Apartments next to Kinsale headquarters sell for $92M

The five-story Tapestry West apartments along Maywill Street. (Jonathan Spiers photo)

In their fourth local deal together in as many years, a Tennessee-based developer and a Henrico-based real estate firm have exchanged yet another newly built apartment property in an eight-figure transaction that breaks the buyer’s own per-door price record.

Bristol Development Group sold its Tapestry West apartments to Capital Square for $91.7 million in a deal that closed Sept. 1.

At 262 units, the deal comes out to $350,000 per door, a figure that breaks Capital Square’s previous per-door price record that it set last year with its purchase of The Flats at West Broad Village.

That $111 million transaction, which involved a different seller, came out to $327,000 per door and was the highest overall price ever paid for an apartment property in Henrico.

Whitson Huffman

Whitson Huffman, Capital Square’s chief strategy and investment officer, said Tapestry West was worth the price.

“We thought Tapestry West offered a good opportunity to buy a best-in-class asset that demonstrated tremendous lease-up velocity,” Huffman said. “We’re also really excited about the format of its product, being a little more vertical in density located off of Broad Street and proximate to the Kinsale headquarters.”

Bristol developed the five-story, 275,000-square-foot building for about $50 million, paying $2 million for the roughly 2-acre site that was carved out of a larger tract that now houses insurer Kinsale Capital Group’s headquarters building. Construction on Tapestery West started in mid-2020, and doors opened this spring. Henrico assessed the property at $15.6 million in January.

Huffman said more than 115 leases were signed over the 90-day period leading up to Capital Square’s. The apartments were 70 percent leased at closing, with monthly rents averaging $1,800 across the studio and one- and two-bedroom units.

“Our plan is to continue leasing up the remainder of units and execute our business plan, which is a long-term hold of the asset to realize all the lift in rents and asset value that we expect, broadly speaking, across Richmond,” Huffman said.

David Hanchrow

While Bristol typically holds about half of the properties it develops, David Hanchrow, the company’s chief investment officer, said the circumstances were right to sell Tapestry West to a firm it’s sold properties to before.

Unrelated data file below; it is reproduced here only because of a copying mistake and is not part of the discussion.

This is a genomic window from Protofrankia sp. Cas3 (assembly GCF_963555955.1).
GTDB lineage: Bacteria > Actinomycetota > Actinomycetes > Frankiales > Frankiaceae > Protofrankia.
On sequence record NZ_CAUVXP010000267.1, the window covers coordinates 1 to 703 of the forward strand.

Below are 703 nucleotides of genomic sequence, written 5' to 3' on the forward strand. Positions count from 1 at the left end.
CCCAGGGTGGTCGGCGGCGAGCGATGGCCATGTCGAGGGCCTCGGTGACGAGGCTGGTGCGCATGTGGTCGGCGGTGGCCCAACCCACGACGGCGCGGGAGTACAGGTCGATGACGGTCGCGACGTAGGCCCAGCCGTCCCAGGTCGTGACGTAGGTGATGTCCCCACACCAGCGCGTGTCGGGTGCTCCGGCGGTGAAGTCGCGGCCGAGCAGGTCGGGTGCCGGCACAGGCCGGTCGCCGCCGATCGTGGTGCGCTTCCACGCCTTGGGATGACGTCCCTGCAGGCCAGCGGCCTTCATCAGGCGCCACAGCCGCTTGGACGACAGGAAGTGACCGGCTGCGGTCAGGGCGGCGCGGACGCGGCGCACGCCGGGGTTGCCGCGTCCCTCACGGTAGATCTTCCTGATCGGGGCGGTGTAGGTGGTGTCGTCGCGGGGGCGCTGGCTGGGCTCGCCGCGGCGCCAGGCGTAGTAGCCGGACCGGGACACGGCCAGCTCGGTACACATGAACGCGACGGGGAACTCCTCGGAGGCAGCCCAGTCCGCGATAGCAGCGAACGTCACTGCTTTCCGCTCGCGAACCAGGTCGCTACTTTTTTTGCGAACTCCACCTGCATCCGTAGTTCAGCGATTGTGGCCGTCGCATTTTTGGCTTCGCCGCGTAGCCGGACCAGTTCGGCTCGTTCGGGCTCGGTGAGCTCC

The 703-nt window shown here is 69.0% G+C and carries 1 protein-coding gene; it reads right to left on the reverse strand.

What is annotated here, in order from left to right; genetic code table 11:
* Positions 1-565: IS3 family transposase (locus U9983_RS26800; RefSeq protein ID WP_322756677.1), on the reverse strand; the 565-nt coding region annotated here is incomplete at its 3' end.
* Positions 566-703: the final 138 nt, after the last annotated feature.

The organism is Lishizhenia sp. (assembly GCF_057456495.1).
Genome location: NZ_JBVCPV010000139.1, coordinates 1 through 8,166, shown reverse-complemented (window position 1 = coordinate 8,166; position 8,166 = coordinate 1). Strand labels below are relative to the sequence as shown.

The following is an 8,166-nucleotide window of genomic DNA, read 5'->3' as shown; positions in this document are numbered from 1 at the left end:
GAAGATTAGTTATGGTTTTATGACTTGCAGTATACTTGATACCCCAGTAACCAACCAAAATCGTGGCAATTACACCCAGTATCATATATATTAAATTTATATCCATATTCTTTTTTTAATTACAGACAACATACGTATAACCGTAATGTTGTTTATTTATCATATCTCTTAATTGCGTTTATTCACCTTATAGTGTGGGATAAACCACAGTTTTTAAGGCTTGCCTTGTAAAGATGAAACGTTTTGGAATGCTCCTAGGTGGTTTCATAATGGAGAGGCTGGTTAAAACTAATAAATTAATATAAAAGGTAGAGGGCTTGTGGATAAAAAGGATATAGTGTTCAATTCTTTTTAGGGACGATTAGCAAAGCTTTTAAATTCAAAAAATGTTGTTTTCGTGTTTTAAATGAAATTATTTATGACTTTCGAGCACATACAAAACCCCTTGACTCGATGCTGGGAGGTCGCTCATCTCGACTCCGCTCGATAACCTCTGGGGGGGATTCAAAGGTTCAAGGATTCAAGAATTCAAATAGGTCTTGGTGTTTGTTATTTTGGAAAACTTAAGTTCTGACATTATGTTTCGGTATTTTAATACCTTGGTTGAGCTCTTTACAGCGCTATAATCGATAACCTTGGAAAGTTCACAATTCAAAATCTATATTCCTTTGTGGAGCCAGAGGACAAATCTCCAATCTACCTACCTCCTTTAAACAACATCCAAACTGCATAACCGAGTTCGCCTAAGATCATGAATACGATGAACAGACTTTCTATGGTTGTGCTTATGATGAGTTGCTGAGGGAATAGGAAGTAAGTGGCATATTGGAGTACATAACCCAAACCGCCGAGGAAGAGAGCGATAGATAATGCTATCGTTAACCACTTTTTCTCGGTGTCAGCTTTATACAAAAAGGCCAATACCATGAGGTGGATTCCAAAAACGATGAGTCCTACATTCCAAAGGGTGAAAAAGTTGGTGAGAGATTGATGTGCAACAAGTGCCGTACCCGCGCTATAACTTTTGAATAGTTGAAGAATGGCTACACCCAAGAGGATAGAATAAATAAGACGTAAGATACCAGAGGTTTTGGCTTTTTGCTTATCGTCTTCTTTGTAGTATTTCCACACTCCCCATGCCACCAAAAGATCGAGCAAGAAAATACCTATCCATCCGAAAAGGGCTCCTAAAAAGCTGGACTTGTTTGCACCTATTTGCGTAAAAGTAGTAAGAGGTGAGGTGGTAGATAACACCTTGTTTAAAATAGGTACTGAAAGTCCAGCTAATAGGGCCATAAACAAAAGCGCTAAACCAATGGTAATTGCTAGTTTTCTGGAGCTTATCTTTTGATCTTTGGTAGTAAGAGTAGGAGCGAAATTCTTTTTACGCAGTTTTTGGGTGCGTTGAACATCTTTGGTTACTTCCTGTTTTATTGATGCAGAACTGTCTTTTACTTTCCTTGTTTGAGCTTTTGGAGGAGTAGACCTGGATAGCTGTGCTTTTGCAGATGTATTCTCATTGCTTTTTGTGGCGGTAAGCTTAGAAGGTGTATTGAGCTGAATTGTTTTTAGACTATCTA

“They’re a great buyer and were interested in the property. We thought it was a good time to sell at a good price for our investors, and we wanted to take advantage of it,” Hanchrow said. “This was a case of being able to work with a buyer who we had a lot of confidence in, and it was another seamless transaction.”

Bristol and Capital Square’s deals have become a nearly annual occurrence, starting in 2019 with 2000 West Creek, a 373-unit complex that Capital Square purchased for $103 million. The 301-unit Canopy at Ginter Park followed in late 2020, selling for $83.7 million. And last December, the 200-unit Artistry at Winterfield sold for $62.2 million.

Huffman said the firms’ relationship has been mutually beneficial and extends beyond Richmond.

“We’ve been very active with them not just in Richmond but across the country, in places like Jacksonville, Florida, and Louisville,” he said.

Such deals could include another Richmond-area property, as Bristol is developing a second complex at West Creek, on the former Oak Hill Golf Course site at Patterson Avenue and Route 288. Hanchrow said the 335-unit complex is set to deliver its first units early next year.

While he said it isn’t a given that Capital Square will buy it, Huffman acknowledged the firms’ track record.

“I’d be surprised if we didn’t look at it,” he said.

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Bruce Milam
Bruce Milam
23 days ago

Capital Square is a story all in itself, but that stretch between the Expressway west to I-64 is about to see an explosion in apartment construction especially the blocks surrounding Willow Lawn SC. All of this will provide riders for the improved and expanded Pulse transit system to get downtown. Everything is in place there for the expansion.

Brian Glass
Brian Glass
23 days ago

At some point in time the bubble will burst. These prices per door are getting higher and higher, and nothing goes straight up fore ever.

Bruce Milam
Bruce Milam
23 days ago
Reply to  Brian Glass

The price per door is predicated on the NOI which continues to climb because of increased rental income. Investors still flock to MF because it’s among the safest investments and the demand for more housing continues to outstrip supply. You are right that “someday” that market may turn but your continuing to say it for the last several years had yet to make it happen. When it does, you can say “I told you so” and you’ll finally be right. Meanwhile, fortunes are being made in this industry.

Ashley Smith
Ashley Smith
23 days ago
Reply to  Bruce Milam

Making fortunes off exploitation. It’s great.

Brian Glass
Brian Glass
22 days ago

Bruce: You and I know that at some point someone will get burned, particularly with the escalating construction costs.

Bruce Milam
Bruce Milam
22 days ago
Reply to  Brian Glass

Sure. That’s business. Nothing is guaranteed, and that’s why profits are acceptable. But the only way we’ll bring down rents and make housing more affordable is to encourage the development of supply. At some point the two will become more balanced and builders will pull back on new developments as investors balk at the risk.